Our information was correct, the views from the top were not as impressive as those down where Pam rested since you can’t see back into the red rock canyon.  But at that altitude you still had great vistas to the west.  Also, in the distance John could see the ring that is the parking lot, although he couldn’t make out any vehicles from that distance.

The view back down to the parking lot

After a nice rest enjoying the fantastic views it was time to head back down the mountain.

On the trip down it appeared to us that the trail was steeper than it was going up!  This made for a painful trek for someone with a sore leg, but the nimble hiker just kept moving.

As we made our way down, we could see the trail winding along the rocks below us.

OK, cross this one off the list!  It took us two years but we finally got to erase the defeat we suffered when we didn’t complete this hike.  But now we understand that it was a good decision at the time.  After seeing what was ahead of us beyond the spot where we turned around, we know we would have never made it.  Even today, while beginning the hike in a well-rested condition, having much more hiking experience, and being in much better physical condition, this hike still left us exhausted.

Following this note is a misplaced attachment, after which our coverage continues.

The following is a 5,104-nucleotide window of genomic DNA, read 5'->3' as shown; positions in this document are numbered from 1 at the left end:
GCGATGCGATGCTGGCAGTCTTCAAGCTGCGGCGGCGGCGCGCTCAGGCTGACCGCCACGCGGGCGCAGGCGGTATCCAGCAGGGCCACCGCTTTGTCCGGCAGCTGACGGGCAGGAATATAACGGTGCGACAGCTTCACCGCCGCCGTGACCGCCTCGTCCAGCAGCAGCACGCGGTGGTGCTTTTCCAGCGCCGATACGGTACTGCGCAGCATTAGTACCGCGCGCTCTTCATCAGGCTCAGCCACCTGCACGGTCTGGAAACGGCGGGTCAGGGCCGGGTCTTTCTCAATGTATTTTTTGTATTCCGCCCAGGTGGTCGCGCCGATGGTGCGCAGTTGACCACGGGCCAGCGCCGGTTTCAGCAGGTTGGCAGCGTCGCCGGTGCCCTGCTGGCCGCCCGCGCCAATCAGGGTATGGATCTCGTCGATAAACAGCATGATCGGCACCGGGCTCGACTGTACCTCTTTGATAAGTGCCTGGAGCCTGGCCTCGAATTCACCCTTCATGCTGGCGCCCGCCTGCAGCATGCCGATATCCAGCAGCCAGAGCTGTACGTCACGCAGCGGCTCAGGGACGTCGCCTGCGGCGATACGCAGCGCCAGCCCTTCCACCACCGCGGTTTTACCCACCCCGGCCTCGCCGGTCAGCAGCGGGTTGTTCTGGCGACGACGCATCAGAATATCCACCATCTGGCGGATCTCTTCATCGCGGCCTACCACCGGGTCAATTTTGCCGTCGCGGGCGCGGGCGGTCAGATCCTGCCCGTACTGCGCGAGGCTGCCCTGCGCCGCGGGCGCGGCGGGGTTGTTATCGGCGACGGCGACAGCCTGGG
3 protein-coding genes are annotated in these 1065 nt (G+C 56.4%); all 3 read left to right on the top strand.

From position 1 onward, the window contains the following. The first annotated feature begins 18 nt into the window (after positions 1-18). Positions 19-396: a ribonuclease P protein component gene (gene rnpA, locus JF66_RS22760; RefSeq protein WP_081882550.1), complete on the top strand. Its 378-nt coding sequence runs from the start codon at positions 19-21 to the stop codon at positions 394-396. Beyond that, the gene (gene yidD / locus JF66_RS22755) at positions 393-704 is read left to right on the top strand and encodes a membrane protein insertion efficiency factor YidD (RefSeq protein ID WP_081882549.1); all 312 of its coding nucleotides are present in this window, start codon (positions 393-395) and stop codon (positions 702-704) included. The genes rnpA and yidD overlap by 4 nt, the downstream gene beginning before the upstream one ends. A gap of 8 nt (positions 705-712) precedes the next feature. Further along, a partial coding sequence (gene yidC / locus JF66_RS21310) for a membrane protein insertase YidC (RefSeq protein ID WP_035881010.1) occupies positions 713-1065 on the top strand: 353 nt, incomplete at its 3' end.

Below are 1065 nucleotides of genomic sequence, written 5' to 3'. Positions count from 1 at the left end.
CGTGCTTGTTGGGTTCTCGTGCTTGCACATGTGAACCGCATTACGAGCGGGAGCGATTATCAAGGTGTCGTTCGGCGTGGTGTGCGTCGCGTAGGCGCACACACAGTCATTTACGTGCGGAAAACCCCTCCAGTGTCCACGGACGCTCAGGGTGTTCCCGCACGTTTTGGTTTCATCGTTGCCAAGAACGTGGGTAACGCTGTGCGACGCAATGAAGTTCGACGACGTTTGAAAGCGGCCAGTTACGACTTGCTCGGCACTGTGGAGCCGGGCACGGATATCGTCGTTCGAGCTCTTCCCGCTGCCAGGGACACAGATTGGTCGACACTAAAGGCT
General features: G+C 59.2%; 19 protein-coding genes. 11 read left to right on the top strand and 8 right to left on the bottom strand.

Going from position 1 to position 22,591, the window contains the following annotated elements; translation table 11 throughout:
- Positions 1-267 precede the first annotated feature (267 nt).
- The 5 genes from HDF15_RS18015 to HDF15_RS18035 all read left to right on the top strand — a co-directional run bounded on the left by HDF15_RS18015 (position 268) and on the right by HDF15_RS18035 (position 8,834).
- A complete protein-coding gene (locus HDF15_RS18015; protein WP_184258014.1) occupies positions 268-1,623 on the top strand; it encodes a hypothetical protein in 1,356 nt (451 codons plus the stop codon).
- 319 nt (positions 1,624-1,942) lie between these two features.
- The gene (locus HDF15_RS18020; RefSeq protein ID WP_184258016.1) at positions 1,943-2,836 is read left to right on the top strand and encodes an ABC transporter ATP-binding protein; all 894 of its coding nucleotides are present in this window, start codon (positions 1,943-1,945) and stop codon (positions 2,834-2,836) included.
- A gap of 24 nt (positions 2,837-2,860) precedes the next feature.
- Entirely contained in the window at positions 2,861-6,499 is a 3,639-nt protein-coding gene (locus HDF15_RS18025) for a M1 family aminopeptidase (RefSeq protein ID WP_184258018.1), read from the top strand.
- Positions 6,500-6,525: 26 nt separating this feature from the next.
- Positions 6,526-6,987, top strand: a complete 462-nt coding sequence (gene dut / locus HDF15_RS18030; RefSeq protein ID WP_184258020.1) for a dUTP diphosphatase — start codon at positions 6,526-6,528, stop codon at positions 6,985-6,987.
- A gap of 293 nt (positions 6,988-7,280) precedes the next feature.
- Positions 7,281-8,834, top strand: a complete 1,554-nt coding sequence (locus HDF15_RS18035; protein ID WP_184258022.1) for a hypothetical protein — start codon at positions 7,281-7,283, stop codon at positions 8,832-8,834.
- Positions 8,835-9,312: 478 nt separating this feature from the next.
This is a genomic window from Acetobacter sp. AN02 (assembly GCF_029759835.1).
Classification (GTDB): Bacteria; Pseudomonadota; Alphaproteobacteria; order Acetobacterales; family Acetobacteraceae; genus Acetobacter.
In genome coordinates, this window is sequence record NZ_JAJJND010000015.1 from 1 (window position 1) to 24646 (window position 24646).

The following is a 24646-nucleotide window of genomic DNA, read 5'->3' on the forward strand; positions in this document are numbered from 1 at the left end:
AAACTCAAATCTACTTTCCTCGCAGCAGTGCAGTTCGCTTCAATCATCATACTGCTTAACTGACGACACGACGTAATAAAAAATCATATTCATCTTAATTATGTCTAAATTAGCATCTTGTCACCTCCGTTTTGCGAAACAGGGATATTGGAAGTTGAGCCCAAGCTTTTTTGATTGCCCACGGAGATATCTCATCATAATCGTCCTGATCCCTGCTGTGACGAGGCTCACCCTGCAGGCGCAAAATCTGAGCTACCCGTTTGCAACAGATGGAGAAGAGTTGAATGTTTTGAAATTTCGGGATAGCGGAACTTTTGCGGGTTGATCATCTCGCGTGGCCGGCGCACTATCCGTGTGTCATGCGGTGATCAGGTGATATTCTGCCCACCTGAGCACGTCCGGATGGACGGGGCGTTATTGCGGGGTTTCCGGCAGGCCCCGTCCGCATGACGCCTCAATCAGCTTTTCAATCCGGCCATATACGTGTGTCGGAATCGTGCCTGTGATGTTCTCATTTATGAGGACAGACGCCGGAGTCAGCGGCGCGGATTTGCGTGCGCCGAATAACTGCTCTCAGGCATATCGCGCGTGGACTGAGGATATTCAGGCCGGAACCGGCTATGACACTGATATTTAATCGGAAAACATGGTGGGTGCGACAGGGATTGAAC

Now we are looking forward to meeting up with Florida friends, David and Karen.  They own a site in beautiful Holiday Cove in Cortez where we have stayed during three winters. While they have a beautiful fifth wheel on their site in Holiday Cove, they are on a trip to the west towing their little Casita trailer.  We’re looking forward to spending some time with them over the next month, but the real reason we want to meet up with them is to spend some time with Cody, their little Maltipoo dog.

More on that later . . .

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21 Responses to Bear Mountain Hike – Sedona

  1. That Bear of a trail is so deceiving with all those false summits! Good job an conquering that Bear…especially with one of you suffering an injury!

  2. pmbweaver says:

    Another outstanding header photo.

    Many times the elevation is worse than the trail. The rock wall is amazing. I say the views aren’t interesting…they are outright gorgeous!!!

    Oh poor John. He had a “pre-celebration” moment. The hike to the top was well worth it. Good job! We may skip this one. You did a good job of showing us what we will miss…hehe

  3. Janna says:

    Congratulations!! Gorgeous photos!

  4. Mary says:

    That looks great, and exhausting. I love Sedona, and the hiking there is always great.

  5. Glad you made it all the way this time! I was wondering how your leg was feeling. Probably worse after that tough trail!

    • placestheygo says: